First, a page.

The Tuesday afternoon session began with a presentation by Dr Alvaro Margolis, from Uraguay, in his role as President of IMIA-LAC, the Latin-America and Caribbean region of IMIA ( IMIA-LAC was established in 1983, with representatives from Argentina, Brazil, Cuba (the Cuban Society for Medical Informatics, founded in 1970) and Mexico. He outlined the strategic objectives of IMIA-LAC for 2006-09, which include strengthening the network of societies in the region, through both the national societies and through universities and other institutions. He talked of the need to try and encourage the development of health informatics societies in the various countries that do not have one. Other objectives include identifying specific areas (and related groups) where health informatics might be developed or promoted, including developing clinical information systems and the development of health informatics education. He talked of several examples of projects in the region, including the Virtual Campus in Buenos Aires (, which is implemented in Moodle.

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Tuesday, February 13, 2007

Cuban health informatics congress opens

The VI Congreso Internacional de Informatica en Salud (6th International Congress in Health Informatics) began at 10:00 this morning (Tuesday, 13 February) in the Palacio de Convenciones de La Habana, Cuba (Convention Palace, in Havana). The opening session is well-attended, with about 100 people, and while the opening presentations have been in Spanish, there is also simultaneous translation into English.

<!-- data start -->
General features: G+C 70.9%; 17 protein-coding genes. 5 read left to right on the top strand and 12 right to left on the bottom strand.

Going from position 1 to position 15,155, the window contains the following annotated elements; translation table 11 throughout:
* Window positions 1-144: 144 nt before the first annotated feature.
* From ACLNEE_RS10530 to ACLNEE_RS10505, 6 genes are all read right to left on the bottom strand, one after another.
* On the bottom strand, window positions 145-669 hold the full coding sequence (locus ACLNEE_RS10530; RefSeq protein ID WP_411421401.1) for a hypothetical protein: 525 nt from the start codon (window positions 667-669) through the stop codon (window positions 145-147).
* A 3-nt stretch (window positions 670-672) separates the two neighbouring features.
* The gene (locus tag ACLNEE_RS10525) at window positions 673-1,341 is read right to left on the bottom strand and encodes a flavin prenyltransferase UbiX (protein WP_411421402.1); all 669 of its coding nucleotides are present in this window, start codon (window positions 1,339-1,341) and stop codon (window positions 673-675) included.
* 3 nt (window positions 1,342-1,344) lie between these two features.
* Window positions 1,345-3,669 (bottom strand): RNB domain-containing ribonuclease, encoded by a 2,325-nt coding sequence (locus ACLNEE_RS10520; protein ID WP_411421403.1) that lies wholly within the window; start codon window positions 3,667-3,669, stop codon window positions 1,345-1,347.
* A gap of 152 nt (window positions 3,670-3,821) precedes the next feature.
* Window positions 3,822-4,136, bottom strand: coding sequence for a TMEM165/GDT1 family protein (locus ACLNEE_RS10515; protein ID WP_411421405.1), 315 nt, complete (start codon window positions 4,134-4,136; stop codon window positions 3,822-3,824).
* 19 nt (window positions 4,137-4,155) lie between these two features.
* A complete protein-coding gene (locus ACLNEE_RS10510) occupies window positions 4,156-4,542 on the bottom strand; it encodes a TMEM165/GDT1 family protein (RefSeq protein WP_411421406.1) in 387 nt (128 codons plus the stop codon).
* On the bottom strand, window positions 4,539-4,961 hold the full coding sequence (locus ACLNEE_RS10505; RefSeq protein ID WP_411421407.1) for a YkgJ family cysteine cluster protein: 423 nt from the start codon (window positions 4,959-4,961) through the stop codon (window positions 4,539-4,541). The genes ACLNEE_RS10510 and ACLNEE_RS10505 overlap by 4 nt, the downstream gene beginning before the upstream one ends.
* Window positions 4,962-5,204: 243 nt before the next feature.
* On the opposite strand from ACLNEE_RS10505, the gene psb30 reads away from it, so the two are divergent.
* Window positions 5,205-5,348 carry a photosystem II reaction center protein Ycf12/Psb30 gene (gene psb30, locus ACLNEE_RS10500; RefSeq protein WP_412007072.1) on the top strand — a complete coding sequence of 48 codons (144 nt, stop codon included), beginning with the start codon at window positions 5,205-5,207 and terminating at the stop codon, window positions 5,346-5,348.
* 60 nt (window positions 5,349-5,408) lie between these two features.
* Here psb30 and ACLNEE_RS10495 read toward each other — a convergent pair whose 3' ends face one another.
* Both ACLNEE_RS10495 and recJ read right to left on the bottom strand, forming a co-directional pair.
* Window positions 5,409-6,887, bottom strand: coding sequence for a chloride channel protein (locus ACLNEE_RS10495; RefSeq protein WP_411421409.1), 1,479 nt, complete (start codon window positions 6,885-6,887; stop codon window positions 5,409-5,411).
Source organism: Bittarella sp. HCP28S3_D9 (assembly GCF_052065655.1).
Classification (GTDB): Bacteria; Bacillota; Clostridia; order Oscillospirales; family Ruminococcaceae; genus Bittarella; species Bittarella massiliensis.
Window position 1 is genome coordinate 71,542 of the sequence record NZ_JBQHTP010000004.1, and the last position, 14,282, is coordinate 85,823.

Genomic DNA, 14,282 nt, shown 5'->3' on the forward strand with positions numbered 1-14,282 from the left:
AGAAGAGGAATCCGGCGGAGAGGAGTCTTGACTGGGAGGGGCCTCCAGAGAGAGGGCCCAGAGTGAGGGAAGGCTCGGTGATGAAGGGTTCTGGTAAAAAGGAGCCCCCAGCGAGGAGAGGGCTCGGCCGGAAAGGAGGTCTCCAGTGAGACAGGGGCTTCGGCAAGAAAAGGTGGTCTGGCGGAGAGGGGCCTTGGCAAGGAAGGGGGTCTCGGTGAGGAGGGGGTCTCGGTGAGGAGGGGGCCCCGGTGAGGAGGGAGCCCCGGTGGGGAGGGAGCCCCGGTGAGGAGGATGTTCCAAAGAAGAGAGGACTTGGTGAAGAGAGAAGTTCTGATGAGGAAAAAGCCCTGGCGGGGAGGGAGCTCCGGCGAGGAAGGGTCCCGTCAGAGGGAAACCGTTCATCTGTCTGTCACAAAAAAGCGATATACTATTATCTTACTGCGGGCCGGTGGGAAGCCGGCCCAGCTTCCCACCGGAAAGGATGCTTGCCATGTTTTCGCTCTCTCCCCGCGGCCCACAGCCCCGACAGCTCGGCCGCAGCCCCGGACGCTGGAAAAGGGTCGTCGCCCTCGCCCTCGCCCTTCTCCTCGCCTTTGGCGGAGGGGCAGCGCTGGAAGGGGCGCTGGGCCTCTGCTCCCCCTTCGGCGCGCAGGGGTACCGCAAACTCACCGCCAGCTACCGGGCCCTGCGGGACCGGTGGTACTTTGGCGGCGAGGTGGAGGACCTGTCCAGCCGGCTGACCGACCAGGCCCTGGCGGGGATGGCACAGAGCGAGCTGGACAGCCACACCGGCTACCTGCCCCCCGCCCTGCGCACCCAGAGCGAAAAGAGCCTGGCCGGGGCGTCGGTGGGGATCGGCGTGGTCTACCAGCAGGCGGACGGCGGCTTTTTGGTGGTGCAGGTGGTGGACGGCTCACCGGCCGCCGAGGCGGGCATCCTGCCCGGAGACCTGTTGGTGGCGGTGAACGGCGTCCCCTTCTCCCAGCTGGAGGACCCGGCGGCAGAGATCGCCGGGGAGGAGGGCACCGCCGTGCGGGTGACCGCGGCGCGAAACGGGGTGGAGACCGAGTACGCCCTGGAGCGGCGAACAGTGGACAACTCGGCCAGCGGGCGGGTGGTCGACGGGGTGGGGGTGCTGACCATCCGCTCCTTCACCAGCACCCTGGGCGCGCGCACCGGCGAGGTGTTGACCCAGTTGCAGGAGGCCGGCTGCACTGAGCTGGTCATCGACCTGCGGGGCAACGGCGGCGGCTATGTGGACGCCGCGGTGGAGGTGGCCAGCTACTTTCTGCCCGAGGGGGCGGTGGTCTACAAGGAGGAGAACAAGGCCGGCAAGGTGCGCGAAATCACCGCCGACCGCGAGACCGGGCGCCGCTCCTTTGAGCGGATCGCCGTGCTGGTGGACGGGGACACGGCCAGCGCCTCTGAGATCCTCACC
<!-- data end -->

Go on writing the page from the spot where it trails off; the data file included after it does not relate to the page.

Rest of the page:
The opening presentation, titled 'Informaticization en el Sistema Nacional de Salud de Cuba' (Informaticisation in the national health service in Cuba) was given on behalf of the Vice Minister for Public health, who is away in India. Are developing software systems for national health system. The presenter explained how in Cuba they are using free software for web services, eg the Infomed website (Health Telematics network – which connects institutions and other facilities such as virtual university and virtual library. Much of work is joint projects between Ministries of Public health and of Informatics and Communications.